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5:12 $0.99
28. Release Me Avengers
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4:44 $0.99
29. Zero Hour Avengers
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3:23 $0.99
30. American in Me (White Noise Version) Avengers
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2:10 $0.99
31. Uh-Oh (White Noise Version) Avengers
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3:07 $0.99
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ABOUT THIS ALBUM


Album Notes
"'The American In Me' was a torn flag flown by the Avengers... the best punk band in San Francisco, in moments the best in the country -- and what they were claiming was the country itself: the country that the Avengers’ songs said didn’t want them, didn’t recognize them, didn’t hear them, wouldn’t listen."
-Greil Marcus

The Avengers were one of the first and most influential female-fronted punk bands in the US. In two short years, June of 1977 to June of 1979, singer Penelope Houston led The Avengers in just over 100 performances, from the Mabuhay and the Masque to supporting the Sex Pistols at Winterland (that group's legendary final show). They headlined shows with X, the Go-Go's, and the Dead Kennedys. During their brief existence, The Avengers released the We Are The One 7" on Dangerhouse Records and the four-song 12" EP on White Noise. In 1983, drummer Danny Furious and bassist Jimmy Wilsey gathered together these and other studio recordings for the full length self-titled LP -- the infamous "Pink Album" -- which would soon become the band’s essential release. Out of print for decades, Avengers has been the lost artifact of the first wave of American punk.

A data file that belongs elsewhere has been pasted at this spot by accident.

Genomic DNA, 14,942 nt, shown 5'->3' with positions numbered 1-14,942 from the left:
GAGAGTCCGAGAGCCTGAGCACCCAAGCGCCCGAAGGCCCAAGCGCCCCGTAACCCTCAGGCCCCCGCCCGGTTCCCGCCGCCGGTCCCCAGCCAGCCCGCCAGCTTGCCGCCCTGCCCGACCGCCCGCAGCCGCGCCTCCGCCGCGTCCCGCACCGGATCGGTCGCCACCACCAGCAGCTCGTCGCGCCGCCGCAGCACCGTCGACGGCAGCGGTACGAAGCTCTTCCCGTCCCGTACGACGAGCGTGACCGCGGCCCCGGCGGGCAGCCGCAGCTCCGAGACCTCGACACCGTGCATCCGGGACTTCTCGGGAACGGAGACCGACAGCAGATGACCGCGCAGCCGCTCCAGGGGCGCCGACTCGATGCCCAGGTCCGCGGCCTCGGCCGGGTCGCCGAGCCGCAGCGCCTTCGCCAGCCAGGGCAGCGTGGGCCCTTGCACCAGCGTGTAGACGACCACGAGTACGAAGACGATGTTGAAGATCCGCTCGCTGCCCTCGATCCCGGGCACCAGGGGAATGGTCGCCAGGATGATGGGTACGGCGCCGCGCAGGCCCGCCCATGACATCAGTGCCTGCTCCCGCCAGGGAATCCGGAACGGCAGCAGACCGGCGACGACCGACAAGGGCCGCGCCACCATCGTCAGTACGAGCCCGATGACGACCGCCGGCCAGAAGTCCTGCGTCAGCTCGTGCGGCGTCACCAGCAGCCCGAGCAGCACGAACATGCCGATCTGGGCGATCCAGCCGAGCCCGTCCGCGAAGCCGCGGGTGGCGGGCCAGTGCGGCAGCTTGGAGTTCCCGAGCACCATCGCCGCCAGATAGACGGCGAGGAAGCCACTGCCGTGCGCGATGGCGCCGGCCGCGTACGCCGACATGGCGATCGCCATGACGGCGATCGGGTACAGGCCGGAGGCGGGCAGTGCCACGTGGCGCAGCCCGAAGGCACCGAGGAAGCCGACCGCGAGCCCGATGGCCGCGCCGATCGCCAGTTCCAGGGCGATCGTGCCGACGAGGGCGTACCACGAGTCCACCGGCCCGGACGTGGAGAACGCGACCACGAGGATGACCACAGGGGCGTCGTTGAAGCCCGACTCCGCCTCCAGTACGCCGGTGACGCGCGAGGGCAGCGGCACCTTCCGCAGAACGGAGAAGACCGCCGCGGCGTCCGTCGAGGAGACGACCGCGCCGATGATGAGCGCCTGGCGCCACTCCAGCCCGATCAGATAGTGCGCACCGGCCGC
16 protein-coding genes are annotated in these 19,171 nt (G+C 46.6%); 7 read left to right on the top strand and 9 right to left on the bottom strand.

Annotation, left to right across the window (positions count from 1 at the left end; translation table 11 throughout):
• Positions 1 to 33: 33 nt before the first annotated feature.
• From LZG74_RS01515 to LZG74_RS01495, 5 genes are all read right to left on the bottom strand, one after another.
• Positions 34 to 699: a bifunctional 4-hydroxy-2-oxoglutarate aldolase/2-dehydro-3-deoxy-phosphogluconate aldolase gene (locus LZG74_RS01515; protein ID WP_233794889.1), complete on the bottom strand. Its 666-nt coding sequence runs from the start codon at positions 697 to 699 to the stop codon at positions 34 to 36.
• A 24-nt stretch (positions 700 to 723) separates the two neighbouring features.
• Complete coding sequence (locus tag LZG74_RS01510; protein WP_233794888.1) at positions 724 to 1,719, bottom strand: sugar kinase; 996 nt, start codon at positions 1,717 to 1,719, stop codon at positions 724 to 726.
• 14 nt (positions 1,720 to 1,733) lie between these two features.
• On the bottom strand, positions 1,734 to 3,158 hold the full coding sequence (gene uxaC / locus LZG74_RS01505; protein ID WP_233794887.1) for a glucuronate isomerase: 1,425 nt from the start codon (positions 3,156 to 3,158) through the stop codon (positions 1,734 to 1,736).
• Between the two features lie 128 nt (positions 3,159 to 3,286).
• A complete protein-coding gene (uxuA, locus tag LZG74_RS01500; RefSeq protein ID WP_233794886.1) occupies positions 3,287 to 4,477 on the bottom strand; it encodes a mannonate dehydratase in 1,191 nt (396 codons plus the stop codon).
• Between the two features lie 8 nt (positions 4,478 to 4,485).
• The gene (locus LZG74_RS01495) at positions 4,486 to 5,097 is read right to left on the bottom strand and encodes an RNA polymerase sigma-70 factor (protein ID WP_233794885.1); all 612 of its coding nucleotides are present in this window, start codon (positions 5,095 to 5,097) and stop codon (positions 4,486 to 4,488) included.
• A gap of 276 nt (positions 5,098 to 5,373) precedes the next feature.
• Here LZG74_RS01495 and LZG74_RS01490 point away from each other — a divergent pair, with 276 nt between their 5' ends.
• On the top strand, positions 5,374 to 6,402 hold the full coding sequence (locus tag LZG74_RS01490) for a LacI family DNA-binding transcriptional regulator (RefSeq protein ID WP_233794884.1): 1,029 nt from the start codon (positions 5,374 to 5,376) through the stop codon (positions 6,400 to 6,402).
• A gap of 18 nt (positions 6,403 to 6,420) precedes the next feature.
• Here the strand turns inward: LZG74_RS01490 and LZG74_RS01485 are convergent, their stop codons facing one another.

New generations of music fans continue to discover The Avengers, and this never-ending demand has spawned countless bootlegs and two official collections of alternate material. As long-time fans wear out their original LP’s and new fans scour the Internet for dubious downloads, the question arises again and again; "When will the ‘Pink Album’ be officially
re-released?" After literally years of effort the band has succeeded in making this release possible.

Disc 1 contains the original tracks and track order from the 1983 LP.
Disc 2 has the two bonus cuts that first appeared on cassette and CD versions of the "Pink Album" along with live recordings, rehearsal tapes, and studio demos. This set presents twenty-seven different songs and unique versions of four songs -- including alternate vocal mixes of "Uh-Oh" and "The American In Me" from the long out-of-print White Noise EP.

The LP is based on the original release and contains the first 14 songs listed below (all of disc one)

Avengers 2 disc set on CD
Disc One:
1 We Are The One
2. Car Crash
3. I Believe In Me
4. Open Your Eyes
5. No Martyr